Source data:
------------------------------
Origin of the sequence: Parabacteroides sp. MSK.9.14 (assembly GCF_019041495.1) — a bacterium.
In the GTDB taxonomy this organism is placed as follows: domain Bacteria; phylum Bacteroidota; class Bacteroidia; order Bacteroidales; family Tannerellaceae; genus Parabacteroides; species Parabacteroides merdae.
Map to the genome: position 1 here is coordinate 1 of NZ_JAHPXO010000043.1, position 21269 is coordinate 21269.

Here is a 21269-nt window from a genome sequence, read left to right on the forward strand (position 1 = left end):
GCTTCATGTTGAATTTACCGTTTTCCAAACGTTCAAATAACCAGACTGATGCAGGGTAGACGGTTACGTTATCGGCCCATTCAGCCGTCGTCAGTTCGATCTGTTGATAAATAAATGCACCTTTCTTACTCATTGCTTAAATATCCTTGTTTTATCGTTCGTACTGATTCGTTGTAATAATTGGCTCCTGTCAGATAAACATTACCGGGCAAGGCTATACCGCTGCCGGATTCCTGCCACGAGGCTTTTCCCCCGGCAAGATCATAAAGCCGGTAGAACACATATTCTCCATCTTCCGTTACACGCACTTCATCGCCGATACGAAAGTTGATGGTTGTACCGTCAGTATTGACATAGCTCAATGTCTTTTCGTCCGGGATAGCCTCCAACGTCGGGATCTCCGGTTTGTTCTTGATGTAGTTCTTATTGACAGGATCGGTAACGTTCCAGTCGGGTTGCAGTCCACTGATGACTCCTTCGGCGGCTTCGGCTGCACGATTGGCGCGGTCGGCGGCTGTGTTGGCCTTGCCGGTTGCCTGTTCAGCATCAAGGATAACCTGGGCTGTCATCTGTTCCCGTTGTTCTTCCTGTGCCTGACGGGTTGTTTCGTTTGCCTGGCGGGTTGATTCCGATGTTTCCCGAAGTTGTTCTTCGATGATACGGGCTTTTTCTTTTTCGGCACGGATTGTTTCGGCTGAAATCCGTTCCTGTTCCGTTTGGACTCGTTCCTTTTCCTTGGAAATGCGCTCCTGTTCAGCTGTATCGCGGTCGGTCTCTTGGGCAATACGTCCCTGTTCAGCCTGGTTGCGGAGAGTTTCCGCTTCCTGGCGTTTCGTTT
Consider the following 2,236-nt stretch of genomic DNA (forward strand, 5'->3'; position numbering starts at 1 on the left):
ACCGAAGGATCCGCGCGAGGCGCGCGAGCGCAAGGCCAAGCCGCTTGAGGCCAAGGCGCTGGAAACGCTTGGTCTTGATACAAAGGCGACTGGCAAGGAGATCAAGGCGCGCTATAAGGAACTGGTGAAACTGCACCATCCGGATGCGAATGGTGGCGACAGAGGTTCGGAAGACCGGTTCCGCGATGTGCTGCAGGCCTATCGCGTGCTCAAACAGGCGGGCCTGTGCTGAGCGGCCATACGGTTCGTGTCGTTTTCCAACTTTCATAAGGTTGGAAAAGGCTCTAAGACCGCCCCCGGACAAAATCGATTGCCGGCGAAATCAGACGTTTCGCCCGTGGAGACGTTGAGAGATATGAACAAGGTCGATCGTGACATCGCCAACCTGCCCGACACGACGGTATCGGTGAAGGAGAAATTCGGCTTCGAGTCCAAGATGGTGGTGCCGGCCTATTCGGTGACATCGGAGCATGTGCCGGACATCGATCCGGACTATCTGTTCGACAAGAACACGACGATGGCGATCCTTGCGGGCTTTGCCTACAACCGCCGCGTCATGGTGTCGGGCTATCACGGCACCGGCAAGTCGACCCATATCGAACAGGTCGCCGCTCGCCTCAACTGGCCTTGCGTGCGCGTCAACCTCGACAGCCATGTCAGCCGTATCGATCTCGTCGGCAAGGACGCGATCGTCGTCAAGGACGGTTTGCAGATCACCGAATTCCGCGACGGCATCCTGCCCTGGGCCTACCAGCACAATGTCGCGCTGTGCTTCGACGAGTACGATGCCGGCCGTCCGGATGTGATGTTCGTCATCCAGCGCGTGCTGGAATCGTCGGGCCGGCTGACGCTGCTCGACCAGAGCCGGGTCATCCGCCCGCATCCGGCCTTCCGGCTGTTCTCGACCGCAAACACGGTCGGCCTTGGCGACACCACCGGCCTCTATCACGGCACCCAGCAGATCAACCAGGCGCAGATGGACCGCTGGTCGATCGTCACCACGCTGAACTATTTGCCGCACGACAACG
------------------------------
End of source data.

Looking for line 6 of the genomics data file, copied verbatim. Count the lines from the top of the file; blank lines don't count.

Consider the following 2,236-nt stretch of genomic DNA (forward strand, 5'->3'; position numbering starts at 1 on the left):